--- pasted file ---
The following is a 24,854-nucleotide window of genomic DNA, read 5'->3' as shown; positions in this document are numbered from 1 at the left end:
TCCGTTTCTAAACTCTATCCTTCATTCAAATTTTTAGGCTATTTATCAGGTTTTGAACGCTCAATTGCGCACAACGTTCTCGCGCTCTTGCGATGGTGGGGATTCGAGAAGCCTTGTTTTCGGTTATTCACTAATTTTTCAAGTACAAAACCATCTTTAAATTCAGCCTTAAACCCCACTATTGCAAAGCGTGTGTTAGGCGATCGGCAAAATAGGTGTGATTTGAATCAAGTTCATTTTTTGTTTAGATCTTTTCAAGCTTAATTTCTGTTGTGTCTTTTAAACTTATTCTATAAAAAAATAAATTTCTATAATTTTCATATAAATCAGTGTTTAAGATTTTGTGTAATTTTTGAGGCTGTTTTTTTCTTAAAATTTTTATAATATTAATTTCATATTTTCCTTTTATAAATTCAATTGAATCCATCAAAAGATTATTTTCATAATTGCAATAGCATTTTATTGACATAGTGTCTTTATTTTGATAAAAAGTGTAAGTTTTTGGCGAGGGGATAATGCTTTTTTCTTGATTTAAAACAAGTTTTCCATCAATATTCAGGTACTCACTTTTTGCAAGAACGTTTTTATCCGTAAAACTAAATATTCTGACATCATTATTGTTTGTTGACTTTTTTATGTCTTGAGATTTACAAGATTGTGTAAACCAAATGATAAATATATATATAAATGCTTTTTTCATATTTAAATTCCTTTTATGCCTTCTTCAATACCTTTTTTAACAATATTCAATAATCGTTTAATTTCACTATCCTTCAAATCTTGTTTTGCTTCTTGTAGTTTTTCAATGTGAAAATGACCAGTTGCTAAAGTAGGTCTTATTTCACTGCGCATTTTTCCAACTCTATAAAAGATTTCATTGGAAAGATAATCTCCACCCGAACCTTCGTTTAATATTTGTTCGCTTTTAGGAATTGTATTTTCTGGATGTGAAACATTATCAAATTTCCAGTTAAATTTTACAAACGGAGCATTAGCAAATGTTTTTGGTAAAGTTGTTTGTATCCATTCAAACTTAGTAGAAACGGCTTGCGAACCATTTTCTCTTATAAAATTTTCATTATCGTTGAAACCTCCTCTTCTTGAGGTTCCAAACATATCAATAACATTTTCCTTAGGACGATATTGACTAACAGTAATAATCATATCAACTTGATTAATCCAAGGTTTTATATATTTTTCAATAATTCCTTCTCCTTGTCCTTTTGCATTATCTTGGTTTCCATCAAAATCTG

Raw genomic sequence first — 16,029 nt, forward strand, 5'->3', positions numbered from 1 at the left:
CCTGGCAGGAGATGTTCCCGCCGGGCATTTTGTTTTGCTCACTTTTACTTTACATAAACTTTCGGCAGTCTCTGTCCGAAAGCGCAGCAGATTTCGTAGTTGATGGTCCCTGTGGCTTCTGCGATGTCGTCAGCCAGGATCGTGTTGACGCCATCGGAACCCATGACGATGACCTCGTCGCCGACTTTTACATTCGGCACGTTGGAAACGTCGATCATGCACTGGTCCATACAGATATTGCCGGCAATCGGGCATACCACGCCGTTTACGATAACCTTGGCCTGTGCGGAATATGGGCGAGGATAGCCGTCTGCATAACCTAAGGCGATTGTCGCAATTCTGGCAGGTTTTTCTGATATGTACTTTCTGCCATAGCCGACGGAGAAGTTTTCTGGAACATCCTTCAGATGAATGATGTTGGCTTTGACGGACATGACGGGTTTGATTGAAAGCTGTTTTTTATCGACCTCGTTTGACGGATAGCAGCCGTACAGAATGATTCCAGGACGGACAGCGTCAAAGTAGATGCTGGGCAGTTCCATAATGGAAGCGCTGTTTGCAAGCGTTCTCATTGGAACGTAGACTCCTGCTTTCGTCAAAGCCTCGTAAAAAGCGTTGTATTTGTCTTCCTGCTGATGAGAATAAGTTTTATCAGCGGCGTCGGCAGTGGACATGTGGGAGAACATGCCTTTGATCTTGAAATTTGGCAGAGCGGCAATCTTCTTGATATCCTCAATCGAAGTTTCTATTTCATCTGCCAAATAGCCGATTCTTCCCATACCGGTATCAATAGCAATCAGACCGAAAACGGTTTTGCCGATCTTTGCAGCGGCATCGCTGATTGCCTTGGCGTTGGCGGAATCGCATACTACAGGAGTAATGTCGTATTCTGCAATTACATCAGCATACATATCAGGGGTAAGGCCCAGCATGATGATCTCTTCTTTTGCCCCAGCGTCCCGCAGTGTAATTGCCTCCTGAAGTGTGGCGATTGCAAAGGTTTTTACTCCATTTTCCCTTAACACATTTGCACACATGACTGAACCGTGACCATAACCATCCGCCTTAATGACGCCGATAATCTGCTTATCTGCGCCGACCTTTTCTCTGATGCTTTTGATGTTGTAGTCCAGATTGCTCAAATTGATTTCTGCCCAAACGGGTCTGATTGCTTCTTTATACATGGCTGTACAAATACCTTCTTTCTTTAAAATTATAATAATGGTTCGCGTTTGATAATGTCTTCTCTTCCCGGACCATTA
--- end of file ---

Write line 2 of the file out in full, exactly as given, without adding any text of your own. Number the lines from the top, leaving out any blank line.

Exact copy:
TCCGTTTCTAAACTCTATCCTTCATTCAAATTTTTAGGCTATTTATCAGGTTTTGAACGCTCAATTGCGCACAACGTTCTCGCGCTCTTGCGATGGTGGGGATTCGAGAAGCCTTGTTTTCGGTTATTCACTAATTTTTCAAGTACAAAACCATCTTTAAATTCAGCCTTAAACCCCACTATTGCAAAGCGTGTGTTAGGCGATCGGCAAAATAGGTGTGATTTGAATCAAGTTCATTTTTTGTTTAGATCTTTTCAAGCTTAATTTCTGTTGTGTCTTTTAAACTTATTCTATAAAAAAATAAATTTCTATAATTTTCATATAAATCAGTGTTTAAGATTTTGTGTAATTTTTGAGGCTGTTTTTTTCTTAAAATTTTTATAATATTAATTTCATATTTTCCTTTTATAAATTCAATTGAATCCATCAAAAGATTATTTTCATAATTGCAATAGCATTTTATTGACATAGTGTCTTTATTTTGATAAAAAGTGTAAGTTTTTGGCGAGGGGATAATGCTTTTTTCTTGATTTAAAACAAGTTTTCCATCAATATTCAGGTACTCACTTTTTGCAAGAACGTTTTTATCCGTAAAACTAAATATTCTGACATCATTATTGTTTGTTGACTTTTTTATGTCTTGAGATTTACAAGATTGTGTAAACCAAATGATAAATATATATATAAATGCTTTTTTCATATTTAAATTCCTTTTATGCCTTCTTCAATACCTTTTTTAACAATATTCAATAATCGTTTAATTTCACTATCCTTCAAATCTTGTTTTGCTTCTTGTAGTTTTTCAATGTGAAAATGACCAGTTGCTAAAGTAGGTCTTATTTCACTGCGCATTTTTCCAACTCTATAAAAGATTTCATTGGAAAGATAATCTCCACCCGAACCTTCGTTTAATATTTGTTCGCTTTTAGGAATTGTATTTTCTGGATGTGAAACATTATCAAATTTCCAGTTAAATTTTACAAACGGAGCATTAGCAAATGTTTTTGGTAAAGTTGTTTGTATCCATTCAAACTTAGTAGAAACGGCTTGCGAACCATTTTCTCTTATAAAATTTTCATTATCGTTGAAACCTCCTCTTCTTGAGGTTCCAAACATATCAATAACATTTTCCTTAGGACGATATTGACTAACAGTAATAATCATATCAACTTGATTAATCCAAGGTTTTATATATTTTTCAATAATTCCTTCTCCTTGTCCTTTTGCATTATCTTGGTTTCCATCAAAATCTG